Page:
What Does the PNC Foundation See in Pittsburgh CLO's Academy of Musical Theater?

While foundations have proved adept at filling music education funding gaps, they first need to be impressed by a nonprofit doing great things. Pittsburgh's CLO Academy of Musical Theater is one of them.

The PNC Foundation recently awarded a four-year, $800,000 grant to strengthen and expand the Pittsburgh CLO's Academy of Musical Theater. The grant will support the Children's School, a program of the Pittsburgh CLO Academy, which teaches children ages three to ten the fundamentals of musical theater. Their goal is simple: Get them while they're young and they'll be fans for life.

But even more important than creating the next-generation of musical theater aficionados, Pittsburgh CLO is acutely aware of the intellectual, social, and developmental benefits of music education. There's no shortage of evidence attesting to how music education helps children develop critical cognitive skills and improves social interaction, and we're guessing that this was a primary element of their pitch to PNC, who, as we've noted in the past, is highly committed to early childhood education. This approach is doubly important when one considers that, despite improving economic conditions, public schools continue to under-fund music education efforts.

In fact, we've noticed a heightened interest in organizations working to effectively communicate and measure the importance of music education in childhood development. We recently looked at how the Music Empowers Foundation cut a $75,000 check to the Berklee City Music Program of Boston's Berklee College of Music to "gauge the effectiveness of music education and how it affects youth academic achievement, music accomplishment, resiliency, leadership, and social skills." Nonprofits focused on music education need to pay attention as more research will translate into more compelling evidence to help secure funding.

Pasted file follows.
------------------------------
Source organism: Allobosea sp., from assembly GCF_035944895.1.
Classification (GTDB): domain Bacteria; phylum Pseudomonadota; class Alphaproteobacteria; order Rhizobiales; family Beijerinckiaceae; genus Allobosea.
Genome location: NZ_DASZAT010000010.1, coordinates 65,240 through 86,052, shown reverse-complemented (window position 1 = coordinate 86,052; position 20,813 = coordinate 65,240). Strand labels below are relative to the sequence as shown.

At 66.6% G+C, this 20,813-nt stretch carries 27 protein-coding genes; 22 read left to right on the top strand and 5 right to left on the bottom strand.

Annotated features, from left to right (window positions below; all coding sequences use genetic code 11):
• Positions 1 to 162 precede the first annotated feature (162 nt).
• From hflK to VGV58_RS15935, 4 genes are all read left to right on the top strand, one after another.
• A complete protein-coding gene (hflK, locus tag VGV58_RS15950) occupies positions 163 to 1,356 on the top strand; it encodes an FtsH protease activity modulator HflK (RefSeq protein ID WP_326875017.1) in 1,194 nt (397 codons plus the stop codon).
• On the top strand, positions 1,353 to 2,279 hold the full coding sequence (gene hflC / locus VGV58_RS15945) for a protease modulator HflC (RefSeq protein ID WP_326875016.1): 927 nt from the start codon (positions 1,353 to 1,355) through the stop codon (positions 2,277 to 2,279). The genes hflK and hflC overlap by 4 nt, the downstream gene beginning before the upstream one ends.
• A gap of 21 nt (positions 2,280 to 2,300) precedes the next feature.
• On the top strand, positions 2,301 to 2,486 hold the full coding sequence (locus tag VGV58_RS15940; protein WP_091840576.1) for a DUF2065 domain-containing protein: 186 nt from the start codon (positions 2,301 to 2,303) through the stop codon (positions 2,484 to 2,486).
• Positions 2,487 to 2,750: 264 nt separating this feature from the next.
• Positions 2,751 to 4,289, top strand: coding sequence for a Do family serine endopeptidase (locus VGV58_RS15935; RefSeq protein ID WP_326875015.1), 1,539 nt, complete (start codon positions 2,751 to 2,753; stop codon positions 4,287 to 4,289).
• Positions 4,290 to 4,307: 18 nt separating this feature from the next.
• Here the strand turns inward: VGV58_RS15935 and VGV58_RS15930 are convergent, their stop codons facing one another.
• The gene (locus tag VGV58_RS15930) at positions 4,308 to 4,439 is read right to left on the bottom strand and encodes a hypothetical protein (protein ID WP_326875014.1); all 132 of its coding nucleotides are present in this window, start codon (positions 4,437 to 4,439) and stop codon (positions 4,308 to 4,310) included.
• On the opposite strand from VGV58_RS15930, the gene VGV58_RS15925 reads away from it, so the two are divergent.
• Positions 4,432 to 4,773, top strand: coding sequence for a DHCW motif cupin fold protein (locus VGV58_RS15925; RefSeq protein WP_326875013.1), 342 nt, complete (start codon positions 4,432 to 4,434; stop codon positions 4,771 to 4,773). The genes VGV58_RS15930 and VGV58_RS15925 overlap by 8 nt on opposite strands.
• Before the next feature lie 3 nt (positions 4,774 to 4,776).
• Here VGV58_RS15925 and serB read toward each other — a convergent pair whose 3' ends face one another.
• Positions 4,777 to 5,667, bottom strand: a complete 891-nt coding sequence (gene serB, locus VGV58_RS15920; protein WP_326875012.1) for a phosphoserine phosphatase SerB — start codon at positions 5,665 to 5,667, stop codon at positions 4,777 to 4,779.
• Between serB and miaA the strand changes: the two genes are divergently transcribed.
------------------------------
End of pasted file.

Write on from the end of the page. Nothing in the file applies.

Of course, it takes more than compelling scientific evidence for foundations to open their checkbooks, which, at long last, brings us to CLO's Children's School. The school encourages students as young as three to "use their imaginations to sing, dance and act in programs that teach fundamental performance skills and creative thinking while building character and confidence." As for the grant itself, it will help Pittsburgh CLO:

  • Enhance curriculum development at the Children's School
  • Attract and retain experienced professionals
  • Support the ongoing needs of young performing arts students from low- to moderate-income families
  • Explore new children's initiatives, including the expansion of its financial aid program
  • Boost outreach for its Creative Vision program, and
  • Fund the development of a pre-kindergarten musical theater program

Ambitious stuff. Perhaps if public schools were fully funded, such programs wouldn't be necessary. But in an era of sustained budget cuts to the arts coupled with an aggressive focus on standardized testing, many arts programs, in fact, remain under-funded, which is why CLO's work in the Pittsburgh area is so important.